Energy levels in iron, nickel, manganese, and copper by magnetic analysis
Windham, Pat M.
Doctor of Philosophy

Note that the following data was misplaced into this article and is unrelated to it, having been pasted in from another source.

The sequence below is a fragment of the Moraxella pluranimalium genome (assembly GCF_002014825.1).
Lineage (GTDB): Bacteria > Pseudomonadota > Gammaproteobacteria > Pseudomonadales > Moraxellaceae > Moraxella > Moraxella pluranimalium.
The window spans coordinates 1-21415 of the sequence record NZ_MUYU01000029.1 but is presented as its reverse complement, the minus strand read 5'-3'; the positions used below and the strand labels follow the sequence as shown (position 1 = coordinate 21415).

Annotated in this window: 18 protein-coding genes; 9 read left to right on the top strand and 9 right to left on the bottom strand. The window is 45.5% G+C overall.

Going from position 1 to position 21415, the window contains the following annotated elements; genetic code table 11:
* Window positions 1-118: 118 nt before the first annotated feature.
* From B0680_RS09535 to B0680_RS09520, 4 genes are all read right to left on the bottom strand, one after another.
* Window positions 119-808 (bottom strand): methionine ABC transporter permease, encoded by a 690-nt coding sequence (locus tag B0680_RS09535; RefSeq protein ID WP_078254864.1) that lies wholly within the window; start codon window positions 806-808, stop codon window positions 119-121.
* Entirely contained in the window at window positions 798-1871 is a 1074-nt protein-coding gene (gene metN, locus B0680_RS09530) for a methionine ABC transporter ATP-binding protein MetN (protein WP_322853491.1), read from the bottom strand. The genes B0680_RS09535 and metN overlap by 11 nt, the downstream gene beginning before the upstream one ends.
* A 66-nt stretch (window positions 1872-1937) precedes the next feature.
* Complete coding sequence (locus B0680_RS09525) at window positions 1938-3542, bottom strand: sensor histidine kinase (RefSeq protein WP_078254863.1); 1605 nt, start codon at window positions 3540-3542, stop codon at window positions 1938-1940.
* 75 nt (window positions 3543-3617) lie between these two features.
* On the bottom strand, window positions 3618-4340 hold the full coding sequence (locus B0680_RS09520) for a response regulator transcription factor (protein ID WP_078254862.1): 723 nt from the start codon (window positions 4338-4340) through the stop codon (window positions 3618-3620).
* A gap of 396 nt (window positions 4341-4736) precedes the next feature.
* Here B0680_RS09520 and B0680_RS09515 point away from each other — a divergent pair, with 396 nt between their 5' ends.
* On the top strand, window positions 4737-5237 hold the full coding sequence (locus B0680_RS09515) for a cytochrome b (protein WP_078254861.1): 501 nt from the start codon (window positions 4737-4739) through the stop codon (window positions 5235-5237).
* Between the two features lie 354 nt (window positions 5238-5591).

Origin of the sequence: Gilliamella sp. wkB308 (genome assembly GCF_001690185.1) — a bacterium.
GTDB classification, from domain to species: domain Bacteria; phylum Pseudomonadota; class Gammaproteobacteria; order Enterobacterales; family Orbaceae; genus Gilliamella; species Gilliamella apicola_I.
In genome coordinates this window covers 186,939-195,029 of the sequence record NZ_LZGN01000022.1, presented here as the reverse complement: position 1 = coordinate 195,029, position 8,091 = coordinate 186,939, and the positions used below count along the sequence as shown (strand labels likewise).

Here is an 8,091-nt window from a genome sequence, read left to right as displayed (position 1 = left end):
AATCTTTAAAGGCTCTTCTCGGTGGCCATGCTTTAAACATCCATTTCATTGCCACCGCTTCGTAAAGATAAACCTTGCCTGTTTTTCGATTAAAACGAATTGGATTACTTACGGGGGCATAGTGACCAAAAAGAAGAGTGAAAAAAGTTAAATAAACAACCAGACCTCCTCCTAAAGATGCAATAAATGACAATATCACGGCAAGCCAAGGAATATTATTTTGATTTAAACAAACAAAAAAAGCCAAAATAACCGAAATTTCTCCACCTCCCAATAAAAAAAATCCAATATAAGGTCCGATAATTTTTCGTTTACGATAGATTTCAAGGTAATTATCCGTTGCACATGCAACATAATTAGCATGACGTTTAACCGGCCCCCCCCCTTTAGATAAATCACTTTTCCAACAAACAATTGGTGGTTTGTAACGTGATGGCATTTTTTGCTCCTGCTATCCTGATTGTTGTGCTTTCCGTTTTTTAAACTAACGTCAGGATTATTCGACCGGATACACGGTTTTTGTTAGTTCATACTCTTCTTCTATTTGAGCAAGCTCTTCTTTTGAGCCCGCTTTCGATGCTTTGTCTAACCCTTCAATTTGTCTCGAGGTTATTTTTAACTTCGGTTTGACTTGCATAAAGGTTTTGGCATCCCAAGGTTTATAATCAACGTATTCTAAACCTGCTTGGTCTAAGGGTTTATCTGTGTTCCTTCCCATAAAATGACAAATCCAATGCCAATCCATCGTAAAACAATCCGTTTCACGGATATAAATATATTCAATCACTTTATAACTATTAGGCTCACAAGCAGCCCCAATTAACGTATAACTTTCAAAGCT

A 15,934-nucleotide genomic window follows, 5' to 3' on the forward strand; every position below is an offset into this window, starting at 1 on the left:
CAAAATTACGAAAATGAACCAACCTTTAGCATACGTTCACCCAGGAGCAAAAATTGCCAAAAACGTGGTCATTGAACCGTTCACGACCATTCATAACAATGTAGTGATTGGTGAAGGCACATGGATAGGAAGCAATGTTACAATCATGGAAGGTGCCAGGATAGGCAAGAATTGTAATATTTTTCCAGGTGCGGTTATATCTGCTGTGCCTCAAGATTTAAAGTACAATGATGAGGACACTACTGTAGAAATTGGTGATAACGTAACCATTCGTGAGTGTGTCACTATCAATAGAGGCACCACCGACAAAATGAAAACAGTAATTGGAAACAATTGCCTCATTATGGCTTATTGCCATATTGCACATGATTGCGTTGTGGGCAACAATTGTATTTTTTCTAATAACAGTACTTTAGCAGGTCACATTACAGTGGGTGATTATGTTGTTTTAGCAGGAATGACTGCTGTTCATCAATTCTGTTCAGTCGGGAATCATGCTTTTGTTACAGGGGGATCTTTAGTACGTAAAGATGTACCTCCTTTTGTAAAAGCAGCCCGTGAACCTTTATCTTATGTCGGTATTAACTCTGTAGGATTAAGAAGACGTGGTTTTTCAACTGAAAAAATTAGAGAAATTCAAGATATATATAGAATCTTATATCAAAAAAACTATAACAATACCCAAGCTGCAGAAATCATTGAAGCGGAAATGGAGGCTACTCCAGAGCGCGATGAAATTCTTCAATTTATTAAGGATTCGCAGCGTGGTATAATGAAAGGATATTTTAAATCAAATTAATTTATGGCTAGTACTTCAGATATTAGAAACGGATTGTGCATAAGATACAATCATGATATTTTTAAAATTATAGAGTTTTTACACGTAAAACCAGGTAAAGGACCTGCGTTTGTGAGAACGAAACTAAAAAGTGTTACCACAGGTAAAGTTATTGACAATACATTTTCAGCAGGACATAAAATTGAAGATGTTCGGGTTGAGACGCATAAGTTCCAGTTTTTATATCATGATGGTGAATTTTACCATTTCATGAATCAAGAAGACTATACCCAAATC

Varied techniques have been employed for the production of nuclei in excited states. The techniques that are suitable vary with the nucleus to be studied and the nature of the particles which are emitted. Ordinarily, the desired excitation can be produced by bombarding the nucleus with light weight nuclear particles. If the incident particle is charged then it is necessary to have a more energetic particle than if the incident particle was uncharged, since it must penetrate the repulsive effects of the Coulomb field of the target nucleus. This effect can be eliminated by using neutrons to excite the nuclei, but if charged particles are used for the nuclear excitation then it is necessary to have some device to accelerate them to high kinetic energies. In the region of light weight target nuclei, a number of accelerators will suffice. The Van de Graaff and the Cockroft-Walton electrostatic accelerators have been satisfactorily used, whereas for heavier target nuclei various types of cyclotrons and linear accelerators have proved useful. In the past few years the development of Van de Graaff accelerators capable of achieving higher energies has led to the experimentation on medium Z nuclei. The Rice Institute 5.5 Mev Van de Graaff generator is suitable for such work and has been used in the experiments to be discussed here to study the excited states in some of the isotopes of iron, nickel, manganese, and copper.